The Palestinian leader, Yasser Arafat, has finally, and as expected, decided to postpone legislative and presidential elections, originally scheduled for January 2003, under pressure from Israel, the United States and the usual chorus that rallies behind such delaying tactics. The Palestinians had, however, been warning that the continued Israeli occupation and its paralyzing impact on all aspects of life would have made carrying out elections all but impossible in the first place. They were right about that; the occupation makes elections impossible not only due to the cruel and repressive nature of the Israeli military dictatorship that rules over the Palestinians. But Israel also intends not to allow the Palestinians to overcome any of the demands and hurdles that have been placed before them — such as political reform and unilaterally ending violence while Israel continues its massive attacks on civilians and leadership alike — ostensibly the preconditions for resuming a useful dialogue.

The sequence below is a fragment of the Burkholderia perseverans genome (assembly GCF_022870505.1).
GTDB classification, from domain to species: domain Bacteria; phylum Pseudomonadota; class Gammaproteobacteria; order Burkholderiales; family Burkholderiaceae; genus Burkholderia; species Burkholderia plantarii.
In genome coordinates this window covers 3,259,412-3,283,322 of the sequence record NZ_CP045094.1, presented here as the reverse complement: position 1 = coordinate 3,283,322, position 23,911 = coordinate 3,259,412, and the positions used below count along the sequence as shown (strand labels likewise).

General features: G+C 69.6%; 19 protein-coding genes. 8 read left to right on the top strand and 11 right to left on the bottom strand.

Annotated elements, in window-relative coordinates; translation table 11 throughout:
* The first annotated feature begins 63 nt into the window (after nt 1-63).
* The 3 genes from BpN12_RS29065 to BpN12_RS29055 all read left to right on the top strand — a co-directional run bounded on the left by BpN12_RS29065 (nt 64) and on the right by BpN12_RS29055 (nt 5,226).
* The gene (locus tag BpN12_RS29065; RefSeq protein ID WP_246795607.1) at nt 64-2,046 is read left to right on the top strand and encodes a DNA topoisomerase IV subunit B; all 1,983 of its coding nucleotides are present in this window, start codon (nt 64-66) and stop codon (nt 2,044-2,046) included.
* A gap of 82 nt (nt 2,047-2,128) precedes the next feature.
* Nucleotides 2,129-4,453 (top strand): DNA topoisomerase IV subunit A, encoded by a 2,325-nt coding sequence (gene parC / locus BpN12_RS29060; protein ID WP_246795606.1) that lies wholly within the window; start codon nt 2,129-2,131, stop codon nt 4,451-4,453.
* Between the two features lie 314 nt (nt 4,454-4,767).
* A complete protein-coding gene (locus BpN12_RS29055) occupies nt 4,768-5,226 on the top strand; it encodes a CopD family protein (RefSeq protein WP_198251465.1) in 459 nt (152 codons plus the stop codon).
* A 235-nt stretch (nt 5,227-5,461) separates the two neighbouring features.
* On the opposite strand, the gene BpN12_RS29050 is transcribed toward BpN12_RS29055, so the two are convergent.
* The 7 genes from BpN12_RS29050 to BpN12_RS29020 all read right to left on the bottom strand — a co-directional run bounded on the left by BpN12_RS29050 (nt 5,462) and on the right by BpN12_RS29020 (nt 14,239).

There are other factors of no less significance. One is the place of Arafat himself in the elections. Israel and the U.S. (but what matters most here is the U.S.) did not want Arafat to run. Arafat, however, has no intention of giving up his position. Yet, Arafat was reluctant to run in open defiance of the United States and he was hoping that as the January date approached, some favorable development in the troubled political scene would lift the U.S.-Israeli embargo placed on his future. That has not happened either. Therefore, postponement was the most convenient option.